How’s business? For most companies, the answer changes by the month. After all, few businesses maintain consistent revenue throughout the year. But if you’re consistently struggling to pay the bills, you likely have a problem with cash flow, or moving cash and cash equivalents in and out of your business. Here are 13 tips for solving your cash flow problems.
13 Tips to Solve Cash Flow Problems
Use a Monthly Business Budget
Access a Line of Credit
Invoice Promptly to Reduce Days Sales Outstanding
Stretch Out Payables
Upsell and Cross-sell
Accept Credit Cards
Accept Online Payments
Maintain a Clear View of Inventory
Cut Costs by Identifying Waste
Improve Profit Margins with Vendor Discounts
If your business is seasonal or cash flow tends to follow a cycle, an annual budget and accurate cash flow statement can shed light on just how much money you’ll need each month to pay recurring bills. You’ll need to save money from the high-revenue months to cover overhead during lower-revenue months. A monthly cash flow forecast can reveal potential shortfalls and give you time to seek extra cash if needed.
If you have limited cash flow, one solution is to set up a line of credit. Like with a credit card, you’ll have money to spend that you can pay back during better months in your business cycle. Unlike a term loan, you’ll only pay what you use, along with interest on the outstanding balance. Best of all, once you’ve paid it off, your line of credit replenishes and is available again when and if you need it.
While your business may offer clients 30– to 60-day payment terms, you may need the money sooner in order to pay bills, order inventory, etc. In this case, you can’t afford to wait for the payment deadline. One solution is to offer your clients a discount in exchange for earlier payment. Alternatively, you could use invoice factoring. This financial product enables businesses to sell accounts receivable at a discount to a third-party factoring company. The factoring company advances up to 90% of the invoice upfront and takes responsibility for collecting payments.
Extending the payment cycle of your suppliers is a common way to obtain cheap financing. With this strategy, you simply choose to pay certain bills past their due date. However, it’s not a long-term solution, as it can impact your credit and sully your relationship with suppliers.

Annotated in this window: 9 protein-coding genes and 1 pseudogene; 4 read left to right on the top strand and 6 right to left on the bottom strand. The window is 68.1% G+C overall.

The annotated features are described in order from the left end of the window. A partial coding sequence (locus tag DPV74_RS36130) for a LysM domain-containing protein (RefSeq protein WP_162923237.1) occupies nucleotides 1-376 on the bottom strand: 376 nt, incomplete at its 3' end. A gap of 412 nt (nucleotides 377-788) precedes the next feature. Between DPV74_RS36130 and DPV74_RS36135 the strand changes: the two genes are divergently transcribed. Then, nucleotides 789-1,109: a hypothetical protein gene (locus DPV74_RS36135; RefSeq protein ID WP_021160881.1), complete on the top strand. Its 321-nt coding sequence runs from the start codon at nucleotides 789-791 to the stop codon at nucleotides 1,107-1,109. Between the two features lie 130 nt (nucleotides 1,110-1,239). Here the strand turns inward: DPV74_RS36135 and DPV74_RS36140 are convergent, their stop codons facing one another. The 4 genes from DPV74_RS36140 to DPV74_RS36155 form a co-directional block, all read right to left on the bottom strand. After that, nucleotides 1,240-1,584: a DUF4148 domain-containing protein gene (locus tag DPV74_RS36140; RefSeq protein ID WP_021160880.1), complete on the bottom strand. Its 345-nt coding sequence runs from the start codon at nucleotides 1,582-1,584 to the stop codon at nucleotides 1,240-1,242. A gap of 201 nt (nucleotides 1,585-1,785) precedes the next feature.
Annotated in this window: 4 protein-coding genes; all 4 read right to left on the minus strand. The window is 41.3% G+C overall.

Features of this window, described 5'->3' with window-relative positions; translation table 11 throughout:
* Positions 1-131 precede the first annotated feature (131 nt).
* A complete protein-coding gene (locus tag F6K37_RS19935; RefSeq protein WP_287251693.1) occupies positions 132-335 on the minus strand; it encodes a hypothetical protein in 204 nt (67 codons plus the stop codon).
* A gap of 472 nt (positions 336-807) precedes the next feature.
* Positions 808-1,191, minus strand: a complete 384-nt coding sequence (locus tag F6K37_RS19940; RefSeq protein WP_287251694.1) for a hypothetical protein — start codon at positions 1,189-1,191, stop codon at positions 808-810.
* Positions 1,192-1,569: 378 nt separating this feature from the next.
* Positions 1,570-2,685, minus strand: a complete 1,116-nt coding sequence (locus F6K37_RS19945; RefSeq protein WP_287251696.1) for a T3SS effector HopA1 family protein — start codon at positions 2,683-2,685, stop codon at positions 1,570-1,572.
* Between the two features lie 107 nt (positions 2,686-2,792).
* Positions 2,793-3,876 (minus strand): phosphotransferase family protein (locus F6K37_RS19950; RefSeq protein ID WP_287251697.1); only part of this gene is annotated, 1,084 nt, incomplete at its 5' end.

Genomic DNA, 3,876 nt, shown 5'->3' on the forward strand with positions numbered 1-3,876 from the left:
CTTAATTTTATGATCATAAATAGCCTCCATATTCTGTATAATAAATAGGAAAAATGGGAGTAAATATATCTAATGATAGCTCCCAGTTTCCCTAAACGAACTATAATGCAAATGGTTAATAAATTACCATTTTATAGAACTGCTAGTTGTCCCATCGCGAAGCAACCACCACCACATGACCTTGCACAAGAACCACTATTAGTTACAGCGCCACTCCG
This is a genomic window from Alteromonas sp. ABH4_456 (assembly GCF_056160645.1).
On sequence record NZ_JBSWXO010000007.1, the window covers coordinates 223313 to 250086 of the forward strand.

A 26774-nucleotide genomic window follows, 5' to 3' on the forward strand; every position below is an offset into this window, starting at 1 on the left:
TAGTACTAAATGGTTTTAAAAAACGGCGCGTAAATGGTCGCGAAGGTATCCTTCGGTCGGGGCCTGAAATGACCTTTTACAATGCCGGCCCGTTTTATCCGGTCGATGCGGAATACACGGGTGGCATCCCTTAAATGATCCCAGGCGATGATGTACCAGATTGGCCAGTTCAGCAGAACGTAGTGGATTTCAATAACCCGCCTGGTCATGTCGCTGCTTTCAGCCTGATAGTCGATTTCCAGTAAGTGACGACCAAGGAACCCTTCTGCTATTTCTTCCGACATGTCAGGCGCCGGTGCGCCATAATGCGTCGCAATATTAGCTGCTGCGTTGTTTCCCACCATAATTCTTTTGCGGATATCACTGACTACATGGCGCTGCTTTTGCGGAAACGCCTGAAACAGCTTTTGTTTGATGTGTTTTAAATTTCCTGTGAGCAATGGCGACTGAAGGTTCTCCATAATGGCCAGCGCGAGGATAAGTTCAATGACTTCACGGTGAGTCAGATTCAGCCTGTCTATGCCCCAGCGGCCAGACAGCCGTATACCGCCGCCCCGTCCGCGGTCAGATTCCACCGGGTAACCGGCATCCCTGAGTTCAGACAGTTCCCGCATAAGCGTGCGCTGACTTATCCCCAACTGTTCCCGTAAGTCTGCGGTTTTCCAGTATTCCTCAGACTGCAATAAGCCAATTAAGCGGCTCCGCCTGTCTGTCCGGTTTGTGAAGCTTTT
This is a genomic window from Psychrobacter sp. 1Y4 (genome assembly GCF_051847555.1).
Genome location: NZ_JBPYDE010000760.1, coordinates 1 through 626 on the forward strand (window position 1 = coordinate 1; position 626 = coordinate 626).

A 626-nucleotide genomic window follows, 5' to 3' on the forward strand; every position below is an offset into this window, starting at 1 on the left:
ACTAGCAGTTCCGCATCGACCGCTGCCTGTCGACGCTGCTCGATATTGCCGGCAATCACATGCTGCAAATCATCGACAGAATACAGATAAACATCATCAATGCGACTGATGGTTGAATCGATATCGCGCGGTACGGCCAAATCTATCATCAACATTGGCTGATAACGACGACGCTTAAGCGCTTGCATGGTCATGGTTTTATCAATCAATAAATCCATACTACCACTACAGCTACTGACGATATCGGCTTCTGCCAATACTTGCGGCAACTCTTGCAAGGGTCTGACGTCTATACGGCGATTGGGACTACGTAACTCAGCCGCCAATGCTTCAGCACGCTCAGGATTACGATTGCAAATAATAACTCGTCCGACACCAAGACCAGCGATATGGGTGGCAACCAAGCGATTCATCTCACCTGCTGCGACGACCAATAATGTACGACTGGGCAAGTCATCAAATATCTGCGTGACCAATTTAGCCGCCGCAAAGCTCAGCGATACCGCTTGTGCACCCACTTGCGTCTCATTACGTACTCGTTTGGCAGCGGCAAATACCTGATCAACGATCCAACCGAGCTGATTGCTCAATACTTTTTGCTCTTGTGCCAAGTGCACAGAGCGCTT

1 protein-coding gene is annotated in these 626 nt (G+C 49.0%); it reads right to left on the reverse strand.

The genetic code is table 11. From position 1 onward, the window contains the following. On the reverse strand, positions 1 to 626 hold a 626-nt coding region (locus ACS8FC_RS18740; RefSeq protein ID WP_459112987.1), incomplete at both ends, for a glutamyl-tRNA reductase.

There are two ways you can protect yourself should you decide to stretch out payables. For one, you can negotiate the due date to a date on which you are confident you can pay. Or, you might want to reconsider your payment agreement altogether. Some service providers will allow for annual or semi-annual payments instead of monthly. Paying annually upfront might even net you a discount.
Is overspending putting you in the hole? Many businesses approach this problem by cutting the largest expenses, such as inventory, marketing or labor, first. That’s a mistake, as these are typically core to business operations. Instead, consider cutting nonessential costs such as landscaping or housekeeping first. Then, audit your overhead expenses, including rent and utilities. See where you can cut back, get better rates or renegotiate contracts.
Selling products or services at too low a price can negatively impact your margins. Take a step back and audit your products and services to determine the fully loaded cost of delivering them. With that cost in hand, you can determine whether you are charging too little and hurting your bottom line.
While many businesses balk at the idea of raising prices and potentially alienating customers, research shows customers are more likely to accept a price increase if it comes with an improved experience. According to Price Waterhouse Cooper, 43% of consumers would pay more for greater convenience, and 42% would pay more for a friendly, welcoming interaction in-store. It pays to test things out for best results.